1912 2 December - Convent Bukit Nanas, or "The Top" as it came to be called,[clarification needed] by the Sisters was opened officially by Edward Lewis Brockman, Chief Secretary to Government. E.L. Brockman said in his opening address that he felt confident of the Sister's ability to raise the $26,000 that would be required to pay for the school building and extension. Their benefactors knew that the money would be 'well lid out' for besides 'offering a sound education to children of all classes and creeds, the sisters cared for orphans of whom there were 108 in the Convent at the present time.[5]

1915 Chapel built; blessed by Monsignor Barillon on 27 September, it would be a sacred place of prayer and reflection for generations of students.
CBN gets electricity.

1922 Visit by Mother General St. Marguerite Mary, paying tribute to the Convent's Benefactor, Goh Ah Ngee, at the event officiated by Chief Secretary W E Maxwell.

1924 CBN's 25th Anniversary. Celebrations postponed until a year later.[why?] 700 pupils at the time.

1928 A new building to house the Klang Convent.[6]

World War II (1941-1945)
The Japanese landed in Kota Bahru on 8 December 1941. Penang was bombarded by 85 Japanese dive bombers on 12 December. Kuala Lumpur was occupied on 13 January 1942, and Singapore fell to the Japanese on 11 February 1942. The Convent Bukit Nanas became a temporary sanctuary for hundreds of cicilian refugees, and a home for even more orphans and abandoned babies. The Sisters grew vegetables on two acres in Kajang, drew water from a well in the courtyard, and looked after 400 refugees throughout the Japanese Occupation. Thirty three Holy Infant Jesus Sisters of Malaya and Singapore died during the War. The Sisters continued writing their Annals entries.[7]

The End of War 1945
8 May The Sisters received confirmation of rumors that Germany had surrendered unconditionally to the Allied forces.
28 August Graduation ceremony of the last group of Sisters in the Shihan Gakko.
15 September Convent Bukit Nanas re-opened.[8]

1945 After the Japanese Occupation, Rev Mother Adele returned CBN to its original state with the help of the British Military Administration(BMA).

1947 The Nazareth Building, formerly the house of the Chief Justice, became part of the school; this addition was granted by the Government.

1951 Rev Mother Pauline became headmistress and introduced physical education (PE) to the school.

1953 Science was introduced as part of the curriculum.[clarification needed]

1957

  • Rev Mother Xavier became headmistress.
  • The art hall and laboratories were built.
  • Economics was added to the curriculum.

1958 The primary school and secondary school were separated.

1961 Form 6 classes began.

1963 The Form 4 block of classes was built.

1965 Rev Mother Aidan became headmistress and the four Houses were formed. The Houses took the names of current and previous headmistresses: Aidan (Red), Pauline (Blue), Adele (Yellow) and Xavier (Green).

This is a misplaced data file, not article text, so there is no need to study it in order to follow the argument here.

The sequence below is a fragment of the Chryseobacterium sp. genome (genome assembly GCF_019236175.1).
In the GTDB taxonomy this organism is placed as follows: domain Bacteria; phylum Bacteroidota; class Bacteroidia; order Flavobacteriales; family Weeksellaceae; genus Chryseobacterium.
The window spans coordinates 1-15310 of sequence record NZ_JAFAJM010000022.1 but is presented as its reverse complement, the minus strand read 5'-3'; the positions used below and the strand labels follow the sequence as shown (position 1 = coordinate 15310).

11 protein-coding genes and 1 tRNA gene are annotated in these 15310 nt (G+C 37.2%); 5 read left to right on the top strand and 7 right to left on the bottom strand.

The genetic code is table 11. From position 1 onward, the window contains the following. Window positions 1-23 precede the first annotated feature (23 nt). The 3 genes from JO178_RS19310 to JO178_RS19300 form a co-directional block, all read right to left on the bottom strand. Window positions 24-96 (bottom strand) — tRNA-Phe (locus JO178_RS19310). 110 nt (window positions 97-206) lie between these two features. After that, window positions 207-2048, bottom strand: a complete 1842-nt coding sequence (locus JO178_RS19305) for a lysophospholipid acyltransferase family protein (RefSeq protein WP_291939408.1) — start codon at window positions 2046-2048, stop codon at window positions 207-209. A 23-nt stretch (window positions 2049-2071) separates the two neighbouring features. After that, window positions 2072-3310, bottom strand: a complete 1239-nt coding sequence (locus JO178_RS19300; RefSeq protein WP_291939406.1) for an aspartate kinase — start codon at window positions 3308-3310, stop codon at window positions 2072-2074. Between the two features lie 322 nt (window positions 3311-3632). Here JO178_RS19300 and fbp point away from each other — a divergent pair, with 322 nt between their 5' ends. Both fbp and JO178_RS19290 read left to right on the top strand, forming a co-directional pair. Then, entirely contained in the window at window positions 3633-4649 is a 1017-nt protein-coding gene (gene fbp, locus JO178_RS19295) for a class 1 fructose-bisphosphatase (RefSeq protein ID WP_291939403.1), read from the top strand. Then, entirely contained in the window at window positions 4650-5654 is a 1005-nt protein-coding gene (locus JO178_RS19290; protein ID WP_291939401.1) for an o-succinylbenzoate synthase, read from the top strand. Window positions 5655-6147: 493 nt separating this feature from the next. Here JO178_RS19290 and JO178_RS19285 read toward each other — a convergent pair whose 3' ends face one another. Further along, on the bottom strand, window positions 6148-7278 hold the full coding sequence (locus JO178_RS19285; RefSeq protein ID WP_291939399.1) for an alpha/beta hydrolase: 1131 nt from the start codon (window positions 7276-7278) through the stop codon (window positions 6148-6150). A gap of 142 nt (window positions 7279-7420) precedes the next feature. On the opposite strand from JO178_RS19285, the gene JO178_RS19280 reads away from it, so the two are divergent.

1966 Rev Mother St Brede became headmistress.

1968 Students were required to join and be active in extra-curricular activities.

1973 The school's Parents-Teachers Association (PTA) was established.

1976 Mrs Chee Phui Lay became the school's first lay person Principal. Sister Anne started the Counseling Program.

1979 Mrs Indrani Manuel became Principal. The school office moved to a new location close to the Upper Secondary School.

1982 Bahasa Malaysia became the medium for study and instruction for all subjects.

1984 "The Facade" painted to commemorate the school's 85th anniversary.

1993 Mrs Vimala Mathews replaced Mrs Manuel upon the latter's retirement.

1999

  • Both primary and secondary schools celebrated CBN’s 100th anniversary.
  • The school band was founded.
  • Mrs Alice George became Principal when Mrs. Vimala Matthews retired.

2004 Mrs Ann Khoo became principal upon Mrs George's retirement.

2008 Featured as one of four Premier Schools in commemorative stamps.

2009 CBN celebrates its 110th birthday.

2012 Mrs Mystrical Rose Frenandez succeeds Mrs Khoo

Location[edit]

On top of a hill planted with pineapple and coffee, and only a stone's throw from St. John's Institution and Cathedral, the site at Bukit Nanas was truly godsend. The Sisters bought the land for $40,000 and sold the old Convent property in Brickfields Road to the Government for $60,000. The new Convent building cost another $26,000. The shortfall was paid for with some help from the public.[9]

Architecture[edit]

English Gothic architecture

Nazareth[edit]

Built around 1898, this house has undergone several transformations. Once the house of the Chief Justice, 'Nazareth' was requisitioned during the Japanese Occupation as the Domestic Science School for Girls. With the rapid increase in enrollment, there was a shortage of trained teachers in the country. In 1957, the Sisters acquired Nazareth to house a Teacher's Training College. In the 12 years, Nazareth provided over 300 teachers who fanned out to teach not only at Convent Bukit Nanas but at 50 Convents situated in all parts of the Peninsula. Afte 1970, Nazareth became the Sixth Form Wing of Convent Bukit Nanas.[10]

Reverend Mothers and Principals[edit]

Reverend Mother St Levine February 1899-March 1899
Reverend Mother St Augustin 1900-1911
Reverend Mother St Tarcisius 1911-1923
Reverend Mother St Adele 1923-1951
Reverend Mother St Pauline 1951-1957
Reverend Mother St Francis Xavier 1957-1965
Reverend Mother St Aidan 1965-1966
Reverend Mother St Brede 1966-1976
Mrs Chee Phui Lay 1976-1979
Mrs Indrani Manuel 1979-1993
Mrs Vimala Matthews 1993-1999
Mrs Alice George 1999-2004
Mrs Ann Khoo 2004-2011
Mrs Mystrical Rose Frenandez 2011-2014
MRS Nirmala S,S Nathan 2014-
The continued rapid annual increase in enrollment at CBN necessitated change. The primary and secondary schools became separate entities in 1958. Nine years later, it was again time for reorganization. In 1967, the secondary school came under a separate administration. CBN continued with the practice of having Sister Superiors as coordinators of the various aspects of the Convent.